So should I start again???? I'm guessing the answer is yes....
I would, if it's not too much trouble...or put in some more shovels of good, fresh earth and give it some time. Did the ashes take care of your mite problem? If not, I'd put some NS on the mite eggs near the vent, if any, and do it all again. Dust that dust wand of a chicken!
Should I be worried??? Is there anything else I should be doing for her??? and should I keep her isolated???
I've no experience with crop problems and never really had those in my flock, so I am no help at all....I'm sorry. Anyone else care to weigh in on natural ways to prevent or treat this malady?
Of course, it's probably because I cull all the overeaters like Wyandottes, Buff Orps, etc. that I do not have these issues. Culling really seems to circumvent a lot of problems that are breed or genetic in origin. Even if you live in the city and just have a small flock, you will find that eventually you will really need to cull for certain traits if you want to have a healthy, functioning flock. I know that probably takes most from 3 chickens down to 2 but that is why I don't normally advocate for chickens in the city....3-5 chickens does not a flock make. You really can't manage it at all the way it should be managed and then have to resort to treating them like pets...which I understand that many city dwellers already regard their chickens in this light.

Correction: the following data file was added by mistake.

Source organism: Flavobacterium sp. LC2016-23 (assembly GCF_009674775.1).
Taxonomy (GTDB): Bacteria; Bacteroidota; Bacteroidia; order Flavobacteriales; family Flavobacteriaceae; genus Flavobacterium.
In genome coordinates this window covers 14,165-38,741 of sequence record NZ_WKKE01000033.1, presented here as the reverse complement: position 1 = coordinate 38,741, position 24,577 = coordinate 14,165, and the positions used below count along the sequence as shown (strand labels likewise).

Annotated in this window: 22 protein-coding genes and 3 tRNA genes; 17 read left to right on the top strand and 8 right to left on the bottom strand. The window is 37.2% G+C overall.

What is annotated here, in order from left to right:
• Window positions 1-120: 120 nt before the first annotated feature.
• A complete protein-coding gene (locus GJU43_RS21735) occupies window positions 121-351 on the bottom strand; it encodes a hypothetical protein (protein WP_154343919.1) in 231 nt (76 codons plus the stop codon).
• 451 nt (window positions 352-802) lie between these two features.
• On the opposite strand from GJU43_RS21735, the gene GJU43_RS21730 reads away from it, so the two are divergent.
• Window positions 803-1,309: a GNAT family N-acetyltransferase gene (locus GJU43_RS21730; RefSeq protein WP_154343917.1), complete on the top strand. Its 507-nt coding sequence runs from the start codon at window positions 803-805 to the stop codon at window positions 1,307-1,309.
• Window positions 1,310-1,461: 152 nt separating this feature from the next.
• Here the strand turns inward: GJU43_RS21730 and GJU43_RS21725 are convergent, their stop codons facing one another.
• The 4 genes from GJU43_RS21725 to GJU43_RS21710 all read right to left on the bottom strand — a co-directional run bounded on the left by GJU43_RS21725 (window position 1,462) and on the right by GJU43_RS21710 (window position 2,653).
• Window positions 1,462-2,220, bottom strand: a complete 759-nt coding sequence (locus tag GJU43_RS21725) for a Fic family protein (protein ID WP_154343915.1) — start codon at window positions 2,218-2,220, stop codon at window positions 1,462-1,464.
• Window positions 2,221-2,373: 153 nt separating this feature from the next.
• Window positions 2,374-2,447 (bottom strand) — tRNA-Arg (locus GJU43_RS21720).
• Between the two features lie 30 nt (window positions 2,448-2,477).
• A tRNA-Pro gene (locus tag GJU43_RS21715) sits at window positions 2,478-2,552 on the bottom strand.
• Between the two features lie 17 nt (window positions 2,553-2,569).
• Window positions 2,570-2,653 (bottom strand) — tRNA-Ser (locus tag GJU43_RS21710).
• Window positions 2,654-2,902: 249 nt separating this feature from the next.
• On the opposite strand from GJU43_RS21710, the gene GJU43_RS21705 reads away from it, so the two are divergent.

The only problem with this is that unless you have bought your birds from an exceptional breeder who has already done all the foot work for you, you are going to have pets that are prone to a wide array of maladies. Does anyone really want a pet that ups and dies for no reason that you can see? Or that develops any number of illnesses and diseases of which you have no idea how to prevent? I think that eventually this whole pet chicken in the city craze will fade away and once again the country folk will be raising the chickens again...but until then it is going to be stressful and very difficult to marry the two factions, simply because the chicken is a livestock/farm animal and does not make an ideal pet at all.
Most folks who choose chickens for pets choose the pretty chickens with colorful feathers, interesting top knots, feathered feet or with no feathers at all because that's just what pet keepers do...they all want a cute pet. But, in all honesty, the most healthy breeds I've ever had were the ones that were just plain ol' utility breeds...White Rocks, Black Aussies, RIRs, White Leghorns, etc. Nothing fancy, nothing to impress folks with except good health, exceptional lay, and a stress free life.
If that were my chicken I'd probably cull her, particularly if this is recurring and causing her respiratory distress. Sorry....